SymptomsBy Mayo Clinic staff
Initially, iron deficiency anemia can be so mild that it goes unnoticed. But as the body becomes more deficient in iron and anemia worsens, the signs and symptoms intensify.
Iron deficiency anemia symptoms may include:
- Extreme fatigue
- Pale skin
- Shortness of breath
- Dizziness or lightheadedness
- Cold hands and feet
- Inflammation or soreness of your tongue
- Brittle nails
- Fast heartbeat
- Unusual cravings for non-nutritive substances, such as ice, dirt or starch
- Poor appetite, especially in infants and children with iron deficiency anemia
- An uncomfortable tingling or crawling feeling in your legs (restless legs syndrome)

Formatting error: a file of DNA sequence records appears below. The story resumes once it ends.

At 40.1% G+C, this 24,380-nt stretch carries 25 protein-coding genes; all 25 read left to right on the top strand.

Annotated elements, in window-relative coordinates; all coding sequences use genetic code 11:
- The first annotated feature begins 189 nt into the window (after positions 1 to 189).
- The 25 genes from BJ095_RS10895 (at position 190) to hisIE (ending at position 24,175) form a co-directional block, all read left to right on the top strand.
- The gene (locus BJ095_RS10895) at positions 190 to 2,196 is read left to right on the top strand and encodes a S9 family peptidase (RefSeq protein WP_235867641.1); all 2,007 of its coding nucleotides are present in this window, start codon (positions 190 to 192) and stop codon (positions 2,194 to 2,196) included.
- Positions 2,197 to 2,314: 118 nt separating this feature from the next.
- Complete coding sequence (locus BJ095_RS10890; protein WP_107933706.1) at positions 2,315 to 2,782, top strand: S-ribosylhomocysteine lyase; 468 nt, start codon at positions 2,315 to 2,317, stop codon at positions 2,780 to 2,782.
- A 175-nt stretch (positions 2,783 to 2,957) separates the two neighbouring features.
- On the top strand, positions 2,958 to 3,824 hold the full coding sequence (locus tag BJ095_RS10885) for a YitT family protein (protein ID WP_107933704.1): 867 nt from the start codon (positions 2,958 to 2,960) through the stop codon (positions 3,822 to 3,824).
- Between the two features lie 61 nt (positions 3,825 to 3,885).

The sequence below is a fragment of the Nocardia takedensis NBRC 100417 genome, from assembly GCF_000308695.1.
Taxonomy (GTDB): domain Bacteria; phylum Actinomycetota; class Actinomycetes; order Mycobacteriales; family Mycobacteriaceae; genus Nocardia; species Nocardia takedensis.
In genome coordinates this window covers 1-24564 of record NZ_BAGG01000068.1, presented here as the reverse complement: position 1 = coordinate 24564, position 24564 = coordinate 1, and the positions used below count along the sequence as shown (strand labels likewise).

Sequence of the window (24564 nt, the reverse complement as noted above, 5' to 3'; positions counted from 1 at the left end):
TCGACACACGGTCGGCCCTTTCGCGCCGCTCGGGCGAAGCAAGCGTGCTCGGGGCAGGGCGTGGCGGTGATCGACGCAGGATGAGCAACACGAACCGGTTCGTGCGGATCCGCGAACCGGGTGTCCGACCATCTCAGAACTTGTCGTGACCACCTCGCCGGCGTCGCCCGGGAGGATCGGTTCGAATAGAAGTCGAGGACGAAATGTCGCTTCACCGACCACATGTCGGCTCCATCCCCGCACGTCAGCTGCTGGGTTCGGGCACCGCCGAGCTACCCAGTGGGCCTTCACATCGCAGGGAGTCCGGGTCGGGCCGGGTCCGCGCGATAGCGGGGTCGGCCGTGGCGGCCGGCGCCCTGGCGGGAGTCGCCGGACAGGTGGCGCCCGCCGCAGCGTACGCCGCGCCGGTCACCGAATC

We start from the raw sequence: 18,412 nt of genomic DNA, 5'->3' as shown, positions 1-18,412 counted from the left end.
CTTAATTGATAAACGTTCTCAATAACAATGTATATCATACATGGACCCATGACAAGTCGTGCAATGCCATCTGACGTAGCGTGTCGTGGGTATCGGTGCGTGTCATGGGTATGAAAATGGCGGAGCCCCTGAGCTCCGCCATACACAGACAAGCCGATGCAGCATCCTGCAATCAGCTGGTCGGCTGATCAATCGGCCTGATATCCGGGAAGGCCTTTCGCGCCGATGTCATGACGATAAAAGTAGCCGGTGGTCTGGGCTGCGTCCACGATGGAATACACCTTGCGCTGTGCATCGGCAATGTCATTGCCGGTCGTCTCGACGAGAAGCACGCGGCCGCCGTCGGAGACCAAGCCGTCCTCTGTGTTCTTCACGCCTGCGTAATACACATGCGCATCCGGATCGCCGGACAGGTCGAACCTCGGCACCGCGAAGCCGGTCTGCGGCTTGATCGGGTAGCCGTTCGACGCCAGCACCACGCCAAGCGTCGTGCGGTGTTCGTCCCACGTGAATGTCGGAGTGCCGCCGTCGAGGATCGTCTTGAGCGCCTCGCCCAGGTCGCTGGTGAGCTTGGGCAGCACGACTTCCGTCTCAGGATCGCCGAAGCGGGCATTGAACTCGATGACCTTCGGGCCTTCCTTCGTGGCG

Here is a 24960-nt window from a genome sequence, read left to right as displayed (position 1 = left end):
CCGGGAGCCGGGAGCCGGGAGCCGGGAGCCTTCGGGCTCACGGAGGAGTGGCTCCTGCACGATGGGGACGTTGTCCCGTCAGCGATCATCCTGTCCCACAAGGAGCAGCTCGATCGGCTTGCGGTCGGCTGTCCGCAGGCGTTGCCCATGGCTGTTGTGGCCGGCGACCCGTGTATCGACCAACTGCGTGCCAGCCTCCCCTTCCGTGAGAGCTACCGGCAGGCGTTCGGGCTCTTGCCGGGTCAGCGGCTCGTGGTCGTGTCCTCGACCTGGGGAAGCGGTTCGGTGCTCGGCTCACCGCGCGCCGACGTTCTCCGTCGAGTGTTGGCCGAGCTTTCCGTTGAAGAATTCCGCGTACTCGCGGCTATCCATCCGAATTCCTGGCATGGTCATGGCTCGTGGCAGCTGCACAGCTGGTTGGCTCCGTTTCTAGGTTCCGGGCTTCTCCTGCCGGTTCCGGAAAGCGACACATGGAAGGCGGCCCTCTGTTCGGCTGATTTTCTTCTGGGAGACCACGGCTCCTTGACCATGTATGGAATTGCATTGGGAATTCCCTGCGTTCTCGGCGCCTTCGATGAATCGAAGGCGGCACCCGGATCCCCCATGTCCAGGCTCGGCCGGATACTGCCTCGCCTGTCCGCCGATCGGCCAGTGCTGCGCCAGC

When to see a doctor
If you or your child develops signs and symptoms that suggest iron deficiency anemia, see your doctor. Iron deficiency anemia isn't something to self-diagnose or treat. So see your doctor for a diagnosis, rather than taking iron supplements on your own. Overloading the body with iron can be dangerous because excess iron accumulation can damage your liver and cause other complications.
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- Iron-deficiency anemia. National Heart, Lung, and Blood Institute. http://www.nhlbi.nih.gov/health/dci/Diseases/ida/ida_all.html. Accessed Jan. 24, 2011.
- Iron-deficiency anemia. American Society of Hematology. http://www.hematology.org/Patients/Blood-Disorders/Anemia/5263.aspx. Accessed Jan. 24, 2011.
- Laboratory reference values. Hematology group. Rochester, Minn.: Mayo Foundation for Medical Education and Research; January 2011.
- Reiss RF, et al. Current concerns for blood donor well-being and health. Southern Medical Journal. 2010;103:343.